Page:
The First Bikini
July 5, 1946
The bikini was introduced on July 5, 1946, at a swimming pool in Paris, France. Created by French designer Louis Réard, the string two-piece swimsuit — made from only 30 inches of fabric with a newspaper print pattern — was an expression of freedom, and controversial from the start. Though one newspaper declared it “four triangles of nothing,” Réard was undeterred. When he could not find an established model to wear it for the photo shoot, he hired an exotic dancer who had little issue showing off her belly button.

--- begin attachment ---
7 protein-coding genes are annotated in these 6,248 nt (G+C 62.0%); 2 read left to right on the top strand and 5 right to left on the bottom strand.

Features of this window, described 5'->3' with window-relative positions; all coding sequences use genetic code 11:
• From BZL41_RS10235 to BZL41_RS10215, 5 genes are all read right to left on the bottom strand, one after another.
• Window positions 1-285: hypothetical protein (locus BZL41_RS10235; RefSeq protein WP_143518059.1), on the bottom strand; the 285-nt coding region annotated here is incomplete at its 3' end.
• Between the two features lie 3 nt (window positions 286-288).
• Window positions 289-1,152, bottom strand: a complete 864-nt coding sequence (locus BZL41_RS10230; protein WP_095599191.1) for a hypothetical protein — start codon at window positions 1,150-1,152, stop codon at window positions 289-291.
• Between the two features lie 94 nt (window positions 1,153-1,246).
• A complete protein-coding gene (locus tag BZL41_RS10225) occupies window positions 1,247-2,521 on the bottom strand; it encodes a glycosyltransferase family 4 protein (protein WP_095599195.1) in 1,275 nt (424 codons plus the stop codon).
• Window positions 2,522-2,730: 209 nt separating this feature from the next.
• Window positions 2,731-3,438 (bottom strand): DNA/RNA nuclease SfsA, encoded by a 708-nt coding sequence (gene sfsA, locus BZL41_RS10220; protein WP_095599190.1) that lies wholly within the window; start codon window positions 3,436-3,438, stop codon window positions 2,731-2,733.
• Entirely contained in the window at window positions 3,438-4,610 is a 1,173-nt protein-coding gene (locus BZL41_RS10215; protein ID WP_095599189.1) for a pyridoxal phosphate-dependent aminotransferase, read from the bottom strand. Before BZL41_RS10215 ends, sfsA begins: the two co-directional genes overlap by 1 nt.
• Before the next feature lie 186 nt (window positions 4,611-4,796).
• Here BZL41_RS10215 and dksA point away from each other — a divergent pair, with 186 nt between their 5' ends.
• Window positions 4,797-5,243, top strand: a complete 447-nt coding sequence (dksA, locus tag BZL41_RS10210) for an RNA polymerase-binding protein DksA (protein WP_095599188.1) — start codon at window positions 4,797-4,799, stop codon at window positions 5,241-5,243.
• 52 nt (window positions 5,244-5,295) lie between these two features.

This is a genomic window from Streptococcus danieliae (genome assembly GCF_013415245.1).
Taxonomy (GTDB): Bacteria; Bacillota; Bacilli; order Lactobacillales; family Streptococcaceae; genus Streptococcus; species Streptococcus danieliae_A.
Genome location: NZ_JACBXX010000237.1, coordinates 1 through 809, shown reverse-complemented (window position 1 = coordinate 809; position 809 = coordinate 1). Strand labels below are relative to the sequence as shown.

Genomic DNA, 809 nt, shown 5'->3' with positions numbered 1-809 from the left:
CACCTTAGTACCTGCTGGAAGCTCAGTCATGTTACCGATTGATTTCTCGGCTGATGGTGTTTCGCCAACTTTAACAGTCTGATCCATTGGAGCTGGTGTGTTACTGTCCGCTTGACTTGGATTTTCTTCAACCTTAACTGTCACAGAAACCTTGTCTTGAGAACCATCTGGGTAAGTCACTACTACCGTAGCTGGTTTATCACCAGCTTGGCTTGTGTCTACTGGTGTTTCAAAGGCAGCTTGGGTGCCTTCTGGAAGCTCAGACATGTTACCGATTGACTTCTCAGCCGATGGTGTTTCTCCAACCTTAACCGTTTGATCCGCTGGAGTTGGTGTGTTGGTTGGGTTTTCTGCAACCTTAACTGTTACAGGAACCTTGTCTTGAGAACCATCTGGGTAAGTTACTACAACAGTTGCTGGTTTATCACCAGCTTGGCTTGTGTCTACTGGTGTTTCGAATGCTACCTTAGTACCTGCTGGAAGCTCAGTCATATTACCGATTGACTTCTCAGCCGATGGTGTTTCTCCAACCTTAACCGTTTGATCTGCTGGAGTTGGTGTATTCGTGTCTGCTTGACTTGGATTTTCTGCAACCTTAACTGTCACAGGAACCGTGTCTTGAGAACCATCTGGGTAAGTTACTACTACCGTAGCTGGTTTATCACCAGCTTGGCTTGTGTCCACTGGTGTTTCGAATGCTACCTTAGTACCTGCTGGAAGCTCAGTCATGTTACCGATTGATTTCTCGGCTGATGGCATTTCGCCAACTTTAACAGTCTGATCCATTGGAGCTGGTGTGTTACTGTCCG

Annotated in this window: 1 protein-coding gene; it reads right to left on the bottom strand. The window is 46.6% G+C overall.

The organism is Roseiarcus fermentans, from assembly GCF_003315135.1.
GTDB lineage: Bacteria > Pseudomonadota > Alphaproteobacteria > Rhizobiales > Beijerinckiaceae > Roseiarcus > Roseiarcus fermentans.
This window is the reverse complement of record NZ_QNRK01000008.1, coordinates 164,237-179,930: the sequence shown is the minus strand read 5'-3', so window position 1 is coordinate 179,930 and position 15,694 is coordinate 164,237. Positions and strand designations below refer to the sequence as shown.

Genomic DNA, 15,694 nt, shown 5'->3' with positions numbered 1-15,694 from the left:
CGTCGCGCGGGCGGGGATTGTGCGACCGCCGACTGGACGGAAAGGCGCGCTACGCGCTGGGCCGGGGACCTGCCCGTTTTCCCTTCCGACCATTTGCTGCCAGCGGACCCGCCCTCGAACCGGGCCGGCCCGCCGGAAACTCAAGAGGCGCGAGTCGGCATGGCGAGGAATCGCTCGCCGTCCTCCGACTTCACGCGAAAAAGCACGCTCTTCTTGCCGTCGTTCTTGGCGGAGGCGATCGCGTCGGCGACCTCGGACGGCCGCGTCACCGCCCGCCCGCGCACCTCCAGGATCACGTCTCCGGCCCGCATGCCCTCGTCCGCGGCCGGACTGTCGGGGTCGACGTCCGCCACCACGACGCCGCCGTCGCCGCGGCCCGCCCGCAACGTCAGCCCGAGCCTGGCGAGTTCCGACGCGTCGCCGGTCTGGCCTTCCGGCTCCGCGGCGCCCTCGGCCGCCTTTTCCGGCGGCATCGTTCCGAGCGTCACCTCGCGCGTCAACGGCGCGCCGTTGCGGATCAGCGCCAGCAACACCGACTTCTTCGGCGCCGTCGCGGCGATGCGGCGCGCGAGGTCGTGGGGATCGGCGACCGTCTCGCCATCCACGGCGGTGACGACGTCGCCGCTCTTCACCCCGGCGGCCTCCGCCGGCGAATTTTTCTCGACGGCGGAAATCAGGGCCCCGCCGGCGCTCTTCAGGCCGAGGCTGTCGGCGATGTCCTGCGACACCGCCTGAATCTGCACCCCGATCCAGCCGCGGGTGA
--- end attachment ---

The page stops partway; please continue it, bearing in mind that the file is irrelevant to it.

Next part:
The name “bikini” was also a bit cheeky. The mid-1940s were the atomic age, and beautiful women were sometimes referred to as “bombshells” and “atomic.” Several days before the swimsuit reveal, the U.S. had begun testing nuclear weapons near a group of islands in the Pacific Ocean called the Bikini Atoll. Being a master marketer, Réard named his new bathing outfit after this explosive state of affairs. After its reveal, the Vatican declared the swimwear a sin, and even in the U.S. the bikini didn’t catch on until 1960 due its revealing nature. But Réard truly thought he was putting something good into a world still reeling from World War II. Later in life, he told a reporter he had wanted to design something that showed “life can start over and be beautiful.”